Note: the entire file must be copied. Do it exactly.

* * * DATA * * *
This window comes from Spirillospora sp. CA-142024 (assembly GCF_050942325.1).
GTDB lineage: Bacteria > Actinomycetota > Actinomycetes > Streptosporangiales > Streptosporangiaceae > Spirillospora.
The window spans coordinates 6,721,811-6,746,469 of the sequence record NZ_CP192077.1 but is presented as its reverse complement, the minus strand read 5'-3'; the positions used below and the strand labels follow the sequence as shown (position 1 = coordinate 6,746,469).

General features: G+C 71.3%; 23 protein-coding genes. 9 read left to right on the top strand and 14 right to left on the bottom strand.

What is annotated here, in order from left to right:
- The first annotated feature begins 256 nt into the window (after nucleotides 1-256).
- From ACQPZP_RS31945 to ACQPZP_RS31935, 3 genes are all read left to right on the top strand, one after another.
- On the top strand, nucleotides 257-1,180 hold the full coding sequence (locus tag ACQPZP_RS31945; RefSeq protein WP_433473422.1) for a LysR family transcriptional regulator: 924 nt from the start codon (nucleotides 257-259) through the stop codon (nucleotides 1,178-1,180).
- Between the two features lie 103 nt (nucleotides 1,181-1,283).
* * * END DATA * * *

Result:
This window comes from Spirillospora sp. CA-142024 (assembly GCF_050942325.1).
GTDB lineage: Bacteria > Actinomycetota > Actinomycetes > Streptosporangiales > Streptosporangiaceae > Spirillospora.
The window spans coordinates 6,721,811-6,746,469 of the sequence record NZ_CP192077.1 but is presented as its reverse complement, the minus strand read 5'-3'; the positions used below and the strand labels follow the sequence as shown (position 1 = coordinate 6,746,469).

General features: G+C 71.3%; 23 protein-coding genes. 9 read left to right on the top strand and 14 right to left on the bottom strand.

What is annotated here, in order from left to right:
- The first annotated feature begins 256 nt into the window (after nucleotides 1-256).
- From ACQPZP_RS31945 to ACQPZP_RS31935, 3 genes are all read left to right on the top strand, one after another.
- On the top strand, nucleotides 257-1,180 hold the full coding sequence (locus tag ACQPZP_RS31945; RefSeq protein WP_433473422.1) for a LysR family transcriptional regulator: 924 nt from the start codon (nucleotides 257-259) through the stop codon (nucleotides 1,178-1,180).
- Between the two features lie 103 nt (nucleotides 1,181-1,283).